subsidize the postal service? Yes we need to have laws apply to things like piracy,
but we shouldn’t punish industries offerin new consumer choices.

Blogging with Ink.

Loren over at Incremental Blogger has posted a screen shot of WebCamNotes,
an ink blogging application and a few others like Julia
are working on them as well. I think the concept of ink blogging is extremely
cool. As somebody that believes very strongly about the potential of that tablet pc,
I think ink is a great format of input, but I have mixed feelings about the posting
ink as an image. While there are certainly some fine examples of expression
through the pen
, there are issues with two of the best things about blogs are
the power of search engines and RSS. I strongly buy into the Scoble view
of news aggregators as the only way to read blogs effectively.

Now if we could effectively use ALT image tags to hold the converted text of the ink
and hopefully help with the search engines. Another option would be do have blog engines
return text to searches. I don’t know if this would work well enough or not,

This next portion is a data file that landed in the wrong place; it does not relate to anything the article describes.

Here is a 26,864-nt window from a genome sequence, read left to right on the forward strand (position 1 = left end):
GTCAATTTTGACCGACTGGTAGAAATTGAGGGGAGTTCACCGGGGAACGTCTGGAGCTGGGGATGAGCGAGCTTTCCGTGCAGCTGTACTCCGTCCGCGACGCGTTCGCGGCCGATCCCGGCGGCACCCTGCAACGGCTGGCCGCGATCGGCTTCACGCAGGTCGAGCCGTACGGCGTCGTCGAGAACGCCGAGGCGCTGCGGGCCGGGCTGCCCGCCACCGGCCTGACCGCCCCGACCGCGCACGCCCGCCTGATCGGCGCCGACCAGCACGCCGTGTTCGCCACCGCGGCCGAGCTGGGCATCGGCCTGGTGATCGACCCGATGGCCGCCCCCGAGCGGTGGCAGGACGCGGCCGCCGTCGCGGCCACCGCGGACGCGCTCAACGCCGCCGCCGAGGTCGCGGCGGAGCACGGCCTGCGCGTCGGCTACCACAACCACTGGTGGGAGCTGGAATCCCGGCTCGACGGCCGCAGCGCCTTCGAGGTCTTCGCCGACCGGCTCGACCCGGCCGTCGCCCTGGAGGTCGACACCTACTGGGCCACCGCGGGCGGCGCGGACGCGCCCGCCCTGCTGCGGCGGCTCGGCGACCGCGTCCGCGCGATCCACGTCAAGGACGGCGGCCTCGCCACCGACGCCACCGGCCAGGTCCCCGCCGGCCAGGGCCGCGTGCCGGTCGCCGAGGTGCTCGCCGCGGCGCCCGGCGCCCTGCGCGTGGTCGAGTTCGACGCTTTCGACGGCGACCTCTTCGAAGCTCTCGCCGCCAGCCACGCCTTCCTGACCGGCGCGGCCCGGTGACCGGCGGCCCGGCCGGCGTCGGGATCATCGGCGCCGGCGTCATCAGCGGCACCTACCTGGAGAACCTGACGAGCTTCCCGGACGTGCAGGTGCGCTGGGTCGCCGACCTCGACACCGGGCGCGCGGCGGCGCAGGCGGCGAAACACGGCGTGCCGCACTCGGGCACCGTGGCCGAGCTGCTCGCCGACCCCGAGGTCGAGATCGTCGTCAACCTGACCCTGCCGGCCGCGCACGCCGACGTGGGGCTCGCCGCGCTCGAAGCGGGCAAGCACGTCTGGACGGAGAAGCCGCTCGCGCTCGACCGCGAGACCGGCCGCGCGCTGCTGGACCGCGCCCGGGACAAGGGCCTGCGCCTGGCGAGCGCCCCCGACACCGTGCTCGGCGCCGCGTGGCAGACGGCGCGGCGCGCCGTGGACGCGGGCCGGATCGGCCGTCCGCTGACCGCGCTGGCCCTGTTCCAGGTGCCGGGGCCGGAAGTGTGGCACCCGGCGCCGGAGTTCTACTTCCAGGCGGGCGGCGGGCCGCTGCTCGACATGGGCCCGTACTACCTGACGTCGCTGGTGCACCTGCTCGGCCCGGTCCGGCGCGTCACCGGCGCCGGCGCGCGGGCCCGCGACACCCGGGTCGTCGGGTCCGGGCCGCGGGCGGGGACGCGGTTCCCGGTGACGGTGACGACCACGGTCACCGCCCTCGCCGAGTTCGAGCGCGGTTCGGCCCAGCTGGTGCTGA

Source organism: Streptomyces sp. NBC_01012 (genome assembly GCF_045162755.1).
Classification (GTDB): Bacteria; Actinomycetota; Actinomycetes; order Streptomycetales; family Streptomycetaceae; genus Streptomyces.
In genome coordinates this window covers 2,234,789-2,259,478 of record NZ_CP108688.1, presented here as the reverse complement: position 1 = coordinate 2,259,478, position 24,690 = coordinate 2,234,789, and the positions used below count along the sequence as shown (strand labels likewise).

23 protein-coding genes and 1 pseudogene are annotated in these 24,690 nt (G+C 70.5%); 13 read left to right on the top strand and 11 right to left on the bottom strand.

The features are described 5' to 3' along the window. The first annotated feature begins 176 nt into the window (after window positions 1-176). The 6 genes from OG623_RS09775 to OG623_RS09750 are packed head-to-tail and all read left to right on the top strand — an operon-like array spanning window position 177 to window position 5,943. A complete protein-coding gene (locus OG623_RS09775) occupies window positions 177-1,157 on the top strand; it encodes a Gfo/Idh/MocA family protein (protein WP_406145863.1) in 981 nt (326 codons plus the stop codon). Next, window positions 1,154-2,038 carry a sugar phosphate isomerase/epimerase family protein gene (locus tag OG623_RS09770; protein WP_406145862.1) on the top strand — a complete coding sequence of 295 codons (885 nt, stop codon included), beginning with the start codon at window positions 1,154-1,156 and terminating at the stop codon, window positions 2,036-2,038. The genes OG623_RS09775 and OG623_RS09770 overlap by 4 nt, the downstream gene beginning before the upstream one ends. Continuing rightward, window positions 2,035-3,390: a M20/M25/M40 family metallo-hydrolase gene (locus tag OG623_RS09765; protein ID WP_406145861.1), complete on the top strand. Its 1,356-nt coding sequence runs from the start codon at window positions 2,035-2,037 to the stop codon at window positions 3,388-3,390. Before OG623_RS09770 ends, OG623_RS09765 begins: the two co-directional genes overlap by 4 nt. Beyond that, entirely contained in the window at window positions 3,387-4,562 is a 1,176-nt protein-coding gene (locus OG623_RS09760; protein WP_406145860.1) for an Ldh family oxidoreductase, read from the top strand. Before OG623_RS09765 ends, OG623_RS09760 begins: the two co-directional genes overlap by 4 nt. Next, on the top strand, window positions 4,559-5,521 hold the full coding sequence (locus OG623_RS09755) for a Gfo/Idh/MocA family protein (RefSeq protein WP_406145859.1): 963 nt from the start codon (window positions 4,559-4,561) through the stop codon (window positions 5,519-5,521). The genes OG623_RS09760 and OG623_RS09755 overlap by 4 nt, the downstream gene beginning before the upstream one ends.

at least until somebody creates a search engine that could somehow index and search
“digital ink” like is capable within OneNote, but I think we’re far from
this. The second thing would be for a news aggregator to read this as well and optionally
display the text.

For now I think that we’re left with Ink Blogging being cool, but a few issues need
to be worked out.

Microsoft Dev Days 2004

Microsoft Dev
Days 2004
will be making a local stop in Durham, NC on March 9th.  The official
word on the event is:

DevDays 2004 promises to be one of the most
rewarding events of the year for professional developers. With a focus on building
secure Smart client and Web applications using the Visual Studio .NET infrastructure,
this event will help you add power and security to your applications. Each attendee
will also receive:
OpenHack source code

  • Visual Studio .NET “Whidbey” technology

  • “Whidbey” pre-release software

  • Microsoft Visual Basic®.NET Resource

  • ASP.NET Resource Kit

  • Visual Basic .NET Resource Kit CD

  • SupportVision Source Code

I will be in attendance promoting our local .Net user
if you’re going to be there, stop by and say hi!